You Tell Me Your Dreams, I’ll Tell You Mine

Was a good song,  but not a good idea.

        And so we dream.  Every night you go to bed and dream and every night, I also go to bed and dream.

        We laugh and often our first words the next morning are “My gosh, I had the craziest (weirdest, saddest, sexiest, wildest, most puzzling) dream last night” and then tell all about it. 

        But once you begin to  understand the meaning of your dreams, you stop broadcasting them to the world, for it’s most akin to undressing in public.  Rather, you share them with one you can trust implicitly, or save and ponder in your own silent  heart.

        For the fact is, if it’s a dream we remember, we can be sure it has a message. For us.  The dreams that are the result of eating, or drinking too much, a sudden noise, or getting twisted in the blankets, are meaningless and soon forgotten. But pay attention to those you remember.  It’s you, talking to you.

        I once had a horrible dream, repeated three consecutive nights.  Oh, there were differences, but all with the same message, bothered me, and finally sent me to a doctor.  Three days after seeing him I was operated upon and said TYG many times over.

        Our dreams, the experts tell, consist of the unconscious part of ourselves trying to communicate with our conscious part.  My dreams are me, talking to me, and yours are you talking to you. Well, except for the ones mentioned above.

        They are trying to give us a warning (see above) or where we could use help in our daily lives.  And everything, every T-H-I-N-G, in that dream is us. If we see ourselves in a messy, cluttered house, that house is us, and the dream is telling us that something in our life,  needs ‘cleaning up’.   

        And watch which room, bedroom, bath, kitchen, basement, garage, you’re in.  It all has meaning.  Your car is you, and if you are driving up hill, good for you, you’re on the right course, and if going downhill, pay attention, for in some way, you’re headed the ‘other’ way. Bathrooms are clean-up messages, and are worth pondering over.

        Our dreams reflect the culture and thinking of the era we live in.  When Freud first dipped into our dreams, he came up with the fact that  95% of dreams were concerned with sex.  And  he was right, too.  For that day and age.

        The world of his time was an inhibited place. with sex a big no-no.  Unmentionable. So, his clients,  in that locked-in-concrete atmosphere, had dreams of sexual freedom.  But, I understand,  in today’s world, where there is sexual freedom never before known,  our dreams are gradually reflecting a desire for change.  Of course there are exceptions, but I understand that ‘home, and  picket fence’  are beginning to be reflected in dreams.  Oh, not for you, or me, but that’s what the experts are finding. No fooling.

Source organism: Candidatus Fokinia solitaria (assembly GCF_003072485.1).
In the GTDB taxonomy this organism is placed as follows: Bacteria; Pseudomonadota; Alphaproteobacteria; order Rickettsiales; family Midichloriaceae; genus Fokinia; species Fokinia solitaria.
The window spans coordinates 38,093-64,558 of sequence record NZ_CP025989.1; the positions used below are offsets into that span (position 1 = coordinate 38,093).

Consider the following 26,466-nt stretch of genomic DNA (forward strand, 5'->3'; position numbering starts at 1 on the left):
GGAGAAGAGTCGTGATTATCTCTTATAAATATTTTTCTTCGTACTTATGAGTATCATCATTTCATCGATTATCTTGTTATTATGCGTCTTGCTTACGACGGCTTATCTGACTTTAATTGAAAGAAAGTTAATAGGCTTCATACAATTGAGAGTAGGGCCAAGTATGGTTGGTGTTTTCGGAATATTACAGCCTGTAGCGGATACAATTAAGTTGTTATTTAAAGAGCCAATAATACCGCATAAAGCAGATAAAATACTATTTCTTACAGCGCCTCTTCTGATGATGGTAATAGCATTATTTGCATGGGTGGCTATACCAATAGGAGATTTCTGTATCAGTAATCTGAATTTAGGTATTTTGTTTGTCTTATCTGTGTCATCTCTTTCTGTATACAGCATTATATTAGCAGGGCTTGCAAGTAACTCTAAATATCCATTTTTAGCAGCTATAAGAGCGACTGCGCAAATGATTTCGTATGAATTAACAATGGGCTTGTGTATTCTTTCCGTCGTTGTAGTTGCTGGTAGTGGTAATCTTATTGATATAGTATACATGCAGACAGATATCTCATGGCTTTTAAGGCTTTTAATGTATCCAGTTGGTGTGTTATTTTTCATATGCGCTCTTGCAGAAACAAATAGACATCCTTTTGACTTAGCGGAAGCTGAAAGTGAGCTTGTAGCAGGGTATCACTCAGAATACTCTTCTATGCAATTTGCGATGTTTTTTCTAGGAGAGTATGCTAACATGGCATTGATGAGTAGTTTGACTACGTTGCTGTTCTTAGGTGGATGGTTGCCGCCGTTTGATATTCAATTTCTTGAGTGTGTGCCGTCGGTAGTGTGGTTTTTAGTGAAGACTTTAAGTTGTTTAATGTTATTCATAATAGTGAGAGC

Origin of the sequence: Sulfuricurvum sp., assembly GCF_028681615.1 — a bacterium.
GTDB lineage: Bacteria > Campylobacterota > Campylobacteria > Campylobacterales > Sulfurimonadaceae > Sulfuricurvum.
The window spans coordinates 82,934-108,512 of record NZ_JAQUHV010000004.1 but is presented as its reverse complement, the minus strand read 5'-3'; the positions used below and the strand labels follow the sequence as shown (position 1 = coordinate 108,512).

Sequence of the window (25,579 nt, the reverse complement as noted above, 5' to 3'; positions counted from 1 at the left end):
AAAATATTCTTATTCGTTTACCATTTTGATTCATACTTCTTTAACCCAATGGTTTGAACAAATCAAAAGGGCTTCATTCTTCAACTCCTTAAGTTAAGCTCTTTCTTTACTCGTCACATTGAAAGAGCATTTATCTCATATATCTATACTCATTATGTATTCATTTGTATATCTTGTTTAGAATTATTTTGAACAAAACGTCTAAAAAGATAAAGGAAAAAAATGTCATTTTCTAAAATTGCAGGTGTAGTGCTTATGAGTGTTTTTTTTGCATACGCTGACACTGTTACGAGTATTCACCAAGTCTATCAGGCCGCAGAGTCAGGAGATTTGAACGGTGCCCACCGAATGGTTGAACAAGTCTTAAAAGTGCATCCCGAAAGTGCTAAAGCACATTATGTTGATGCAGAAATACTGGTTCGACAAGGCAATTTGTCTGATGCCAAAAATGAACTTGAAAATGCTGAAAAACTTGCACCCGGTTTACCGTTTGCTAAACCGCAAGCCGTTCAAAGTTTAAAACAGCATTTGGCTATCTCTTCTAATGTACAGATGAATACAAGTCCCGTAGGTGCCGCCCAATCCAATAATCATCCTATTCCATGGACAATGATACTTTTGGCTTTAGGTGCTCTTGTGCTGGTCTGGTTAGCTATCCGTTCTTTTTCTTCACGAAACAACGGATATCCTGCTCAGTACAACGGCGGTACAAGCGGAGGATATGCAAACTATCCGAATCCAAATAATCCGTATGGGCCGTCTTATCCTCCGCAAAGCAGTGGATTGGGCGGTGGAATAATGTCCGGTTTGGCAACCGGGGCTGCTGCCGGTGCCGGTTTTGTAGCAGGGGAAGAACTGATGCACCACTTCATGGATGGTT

Not Puritanism. but ’tis said, that when the pendulum goes too far either way, in any aspect of life, our dreams nudge us toward what is ‘normal’.

We too are told to look at our dreams, as was Joseph, in Biblical times. And the same as Joseph, everything is in symbols, left for us to interpret, and  dreams do not come with sub-titles.  To-day, the majority of our dreams  (like it or not), are not of sex.

        But remember, dream symbols are explicit.  Terribly explicit. Surprisingly   explicit. Sometimes horribly explicit.  So if  you decide to figure out what ‘You are trying to tell yourself’ don’t hide half your dream as being ‘not nice’, or shiver and say, “I would never do that”.  Take a second look, knowing it’s only a symbol,  and  that everything in that dream is you.  Don’t toss it aside, for some part of you is struggling to where  your dreams are pointing. And there are no Information Booklets.

        Get  your self  a good dream book, (not from the supermart), and begin to pay attention  to how you, are trying to bring harmony into your  life.  It’s sorta fun, and sometimes, as what happened to me, can be very good for your health.  It’s one great big eye opener as to how smart we really are.

“The Dream Book”, by Betty Bethards, published first in 1983 and still going strong, is  used as a textbook, and highly  recommended.  It cost  $13.00  about 25 years ago.  Try Amizon and get one for less than $5.00.  It’s good stuff.

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